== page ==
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by Craig Smith
   Going through all of the junk in my basement recently, I came upon a large, flat cardboard box in the bottom drawer of an old chest I haven't used in years. Not remembering what was in it, I opened it to find that it was full of some of the certificates and "awards" I'd picked up in my previous profession.

   I looked at the one on top, picked it up and looked at the next...and the next...and the next. It was a strange feeling, looking at each of them individually, and together as a group. They looked very impressive; gold seals, fancy printing, important sounding words. Uncle Sam makes up great certificates - you have to give him that. I had seen these or similar certificates hanging framed on the "I love me" walls of the homes or offices of people I had worked with over the years. Individually, they stood for specific actions or accomplishments. As a group, they represented a life - or at least they were supposed to.
   I had never hung up any of mine. I had never even bought a frame for any of them. Some of them represented things I was proud of; others, not so much. But in either case, they were only paper representations of realities that could never be reflected on paper, and most had been given by faceless (and in some cases semi-nameless) organizations I no longer respected, for service to causes I could no longer support.
  Looking through that box, I had no feeling at all - none - except for the vague understanding that it was strange to have no feeling about it, and the realization of how ridiculous it was that these "honors" that meant nothing to me had made those who had presented them feel so important, magnanimous, and somehow also honored by their act of conferring them on those of us whose services they were trying to reward, buy or manipulate.
   I thought about finally throwing them out, but this seemed a bit dramatic, so I just put them back in the box, the box back in the drawer, the drawer in the chest, and the chest back in the corner of the basement ... and turned off the light.
   Years ago, I realized how fleeting the "honors" of society, and most people, can be.  And I learned that the only true honors are those given for no reason except the honest desire of the giver, without any thought of reciprocation; the love of family and true friends, and the respect of those who are themselves worthy of respect. And I have been fortunate to have been the recipient of more of that than I probably deserve.
   For years, I have kept a few mementoes of those things I value either on a mantel at home or in my office.  One of my most cherished items is a casting of the world which was made and given to me by a very dear friend of mine, Fred Gabbard.  I met Fred when I was 19 years old and he was in his 50's.  He became my friend and mentor, and taught me a couple of very important things: that age doesn't matter, and that the only limits people have are the ones they place on themselves. Fred passed away a number of years ago, but the casting he gave me has hung on the wall of every apartment, house or office I have ever occupied.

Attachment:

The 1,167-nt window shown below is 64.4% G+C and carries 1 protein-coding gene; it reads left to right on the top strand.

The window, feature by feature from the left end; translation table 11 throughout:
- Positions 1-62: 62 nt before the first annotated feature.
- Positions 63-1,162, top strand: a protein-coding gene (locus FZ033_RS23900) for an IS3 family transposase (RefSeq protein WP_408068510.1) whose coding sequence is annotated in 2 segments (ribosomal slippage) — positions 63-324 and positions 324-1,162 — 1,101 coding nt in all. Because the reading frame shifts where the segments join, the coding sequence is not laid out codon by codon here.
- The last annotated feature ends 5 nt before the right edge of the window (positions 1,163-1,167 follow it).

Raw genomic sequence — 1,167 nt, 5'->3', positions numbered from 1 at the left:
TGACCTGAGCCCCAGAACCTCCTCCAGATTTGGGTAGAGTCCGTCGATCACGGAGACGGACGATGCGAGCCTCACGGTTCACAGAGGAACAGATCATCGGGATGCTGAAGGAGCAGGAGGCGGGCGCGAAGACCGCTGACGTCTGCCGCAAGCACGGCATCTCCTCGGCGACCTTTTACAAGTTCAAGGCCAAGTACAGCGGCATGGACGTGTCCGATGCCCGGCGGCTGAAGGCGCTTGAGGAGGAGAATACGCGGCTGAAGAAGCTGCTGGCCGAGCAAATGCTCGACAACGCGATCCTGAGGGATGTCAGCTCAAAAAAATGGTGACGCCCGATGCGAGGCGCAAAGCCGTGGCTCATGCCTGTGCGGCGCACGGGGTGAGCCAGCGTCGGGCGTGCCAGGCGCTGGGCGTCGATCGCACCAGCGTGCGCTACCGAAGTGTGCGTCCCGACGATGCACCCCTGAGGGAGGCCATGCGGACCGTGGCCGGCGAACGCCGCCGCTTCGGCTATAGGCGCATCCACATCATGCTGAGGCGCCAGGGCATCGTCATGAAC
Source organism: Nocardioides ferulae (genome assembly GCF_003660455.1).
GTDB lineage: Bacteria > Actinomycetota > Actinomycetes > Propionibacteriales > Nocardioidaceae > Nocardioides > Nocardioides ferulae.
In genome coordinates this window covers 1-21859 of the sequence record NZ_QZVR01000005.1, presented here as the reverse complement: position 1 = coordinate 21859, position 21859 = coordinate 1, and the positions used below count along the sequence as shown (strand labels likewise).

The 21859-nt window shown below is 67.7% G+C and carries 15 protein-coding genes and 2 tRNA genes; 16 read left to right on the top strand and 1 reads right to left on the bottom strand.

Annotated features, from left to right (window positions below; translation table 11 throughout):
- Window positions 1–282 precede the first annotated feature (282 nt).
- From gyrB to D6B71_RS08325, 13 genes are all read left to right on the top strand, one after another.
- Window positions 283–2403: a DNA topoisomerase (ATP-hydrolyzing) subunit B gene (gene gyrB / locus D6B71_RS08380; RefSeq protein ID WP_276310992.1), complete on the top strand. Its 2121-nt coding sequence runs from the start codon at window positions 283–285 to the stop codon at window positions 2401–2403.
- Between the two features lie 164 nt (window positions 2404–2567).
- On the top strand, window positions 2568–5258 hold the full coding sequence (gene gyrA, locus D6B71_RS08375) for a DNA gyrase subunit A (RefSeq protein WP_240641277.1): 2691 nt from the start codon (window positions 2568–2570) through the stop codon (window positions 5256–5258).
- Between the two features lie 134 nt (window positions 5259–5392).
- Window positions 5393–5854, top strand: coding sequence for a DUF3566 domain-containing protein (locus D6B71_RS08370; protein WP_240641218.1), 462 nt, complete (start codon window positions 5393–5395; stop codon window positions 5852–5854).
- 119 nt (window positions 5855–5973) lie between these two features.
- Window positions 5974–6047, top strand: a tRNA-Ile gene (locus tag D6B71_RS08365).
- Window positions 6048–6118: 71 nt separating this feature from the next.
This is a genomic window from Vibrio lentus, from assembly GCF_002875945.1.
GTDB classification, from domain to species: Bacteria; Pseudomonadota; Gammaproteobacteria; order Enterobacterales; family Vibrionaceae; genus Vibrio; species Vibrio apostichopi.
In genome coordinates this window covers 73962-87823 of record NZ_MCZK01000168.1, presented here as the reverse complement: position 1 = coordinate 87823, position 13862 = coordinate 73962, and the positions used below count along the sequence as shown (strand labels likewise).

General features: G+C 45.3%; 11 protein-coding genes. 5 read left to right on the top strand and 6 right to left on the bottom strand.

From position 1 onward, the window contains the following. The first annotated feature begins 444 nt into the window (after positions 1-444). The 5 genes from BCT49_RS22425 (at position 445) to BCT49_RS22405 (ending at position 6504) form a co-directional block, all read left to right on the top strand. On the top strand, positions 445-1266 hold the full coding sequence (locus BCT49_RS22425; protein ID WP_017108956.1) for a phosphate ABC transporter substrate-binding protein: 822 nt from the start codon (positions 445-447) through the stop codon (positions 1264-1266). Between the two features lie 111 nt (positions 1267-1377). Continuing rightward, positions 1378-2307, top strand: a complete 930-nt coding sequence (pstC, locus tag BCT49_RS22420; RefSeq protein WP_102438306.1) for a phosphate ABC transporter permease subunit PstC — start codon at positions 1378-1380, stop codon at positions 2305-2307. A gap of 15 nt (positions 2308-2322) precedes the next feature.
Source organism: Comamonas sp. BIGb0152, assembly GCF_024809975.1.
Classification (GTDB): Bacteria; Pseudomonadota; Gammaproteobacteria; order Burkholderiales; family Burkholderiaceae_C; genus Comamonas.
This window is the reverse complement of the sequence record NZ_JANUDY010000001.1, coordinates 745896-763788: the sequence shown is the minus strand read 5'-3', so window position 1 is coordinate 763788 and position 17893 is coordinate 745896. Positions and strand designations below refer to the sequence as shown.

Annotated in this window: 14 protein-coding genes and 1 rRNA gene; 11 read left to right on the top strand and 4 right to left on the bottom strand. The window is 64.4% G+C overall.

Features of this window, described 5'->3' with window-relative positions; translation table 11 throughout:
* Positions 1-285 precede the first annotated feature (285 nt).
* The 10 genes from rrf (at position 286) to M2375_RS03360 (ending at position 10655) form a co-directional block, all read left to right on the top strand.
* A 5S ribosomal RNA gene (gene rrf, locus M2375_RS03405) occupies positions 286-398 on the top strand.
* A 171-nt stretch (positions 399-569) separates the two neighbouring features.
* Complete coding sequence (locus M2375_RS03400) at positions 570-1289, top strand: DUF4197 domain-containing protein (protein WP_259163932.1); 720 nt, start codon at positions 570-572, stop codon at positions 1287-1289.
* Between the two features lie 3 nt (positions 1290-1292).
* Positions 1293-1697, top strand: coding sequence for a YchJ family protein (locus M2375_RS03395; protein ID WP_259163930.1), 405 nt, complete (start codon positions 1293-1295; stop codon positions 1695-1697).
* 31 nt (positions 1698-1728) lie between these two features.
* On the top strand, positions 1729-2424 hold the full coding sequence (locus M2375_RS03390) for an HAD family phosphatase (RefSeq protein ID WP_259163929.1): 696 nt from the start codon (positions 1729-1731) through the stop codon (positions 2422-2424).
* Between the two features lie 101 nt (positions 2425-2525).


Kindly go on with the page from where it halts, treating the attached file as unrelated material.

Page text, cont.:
I have received a number of things over the years that have special meaning to me: a wood carving made by and given to me by my brother; a framed prayer given to me by a friend. The wastebasket in my office is a cardboard box, painted green by a friend and meant as a joke.  She showed me how Wal-Mart sacks fit in it as liners, and some time after she had made it for me, I discovered she had painted a smiley face on the bottom of it. It has been my office wastebasket for several years now.
   There is a box on my desk in which a friend in Belgrade shipped me a cup from her country, Serbia. She covered it in a pretty paper to make it look nice, though there are very few pretty things left in her country after our horrendous bombing of it. It now sits on my desk, for me to keep other special things in.
   Over the past couple of years, I have been honored to receive several things that I value enough to want them near me every day. One is "Leaves of Gold", a beautiful book of sayings, stories, prayers and life lessons given to me by Tony Guarino, a black belt and a good man.  Another is a plaque given to me by Jim Harrison.  Among the things inscribed on it, the thing I value the most is the word "friend". I don't need to explain this to anyone who knows Jim Harrison. And a third is an honorary Shodan Ho (Black Belt) given to me by Bob Boggs in his system, Kenukan - only the second such he has given in over thirty years.
   I consider all of these true honors. But they are not honors because of what I have done. They are true honors because of the honor and integrity of those who gave them to me. I am honored to know such people, and am fortunate to be able to work with and have them in my life.
   I have come to understand that the most important things in life are the things I once thought to be the most mundane, that the greatest privileges are the things I once thought burdensome, and the greatest freedom what I once thought to be the most limiting.
   There is more honor in raising one child properly out of love than in saving many for personal glory. There is more honor in being a true friend to those few who value and deserve it than a superficial friend to the many who don't. And there is more honor in standing for the things you believe in than receiving accolades and awards from those who would rather you did not.
   Real honor is a funny thing. Though it can be discarded by those who don't value it, it can never be taken from those who do. It can only be given with respect, and it can only be received with humility. Anything else is just paper.

Real Honors
Columns by Craig Smith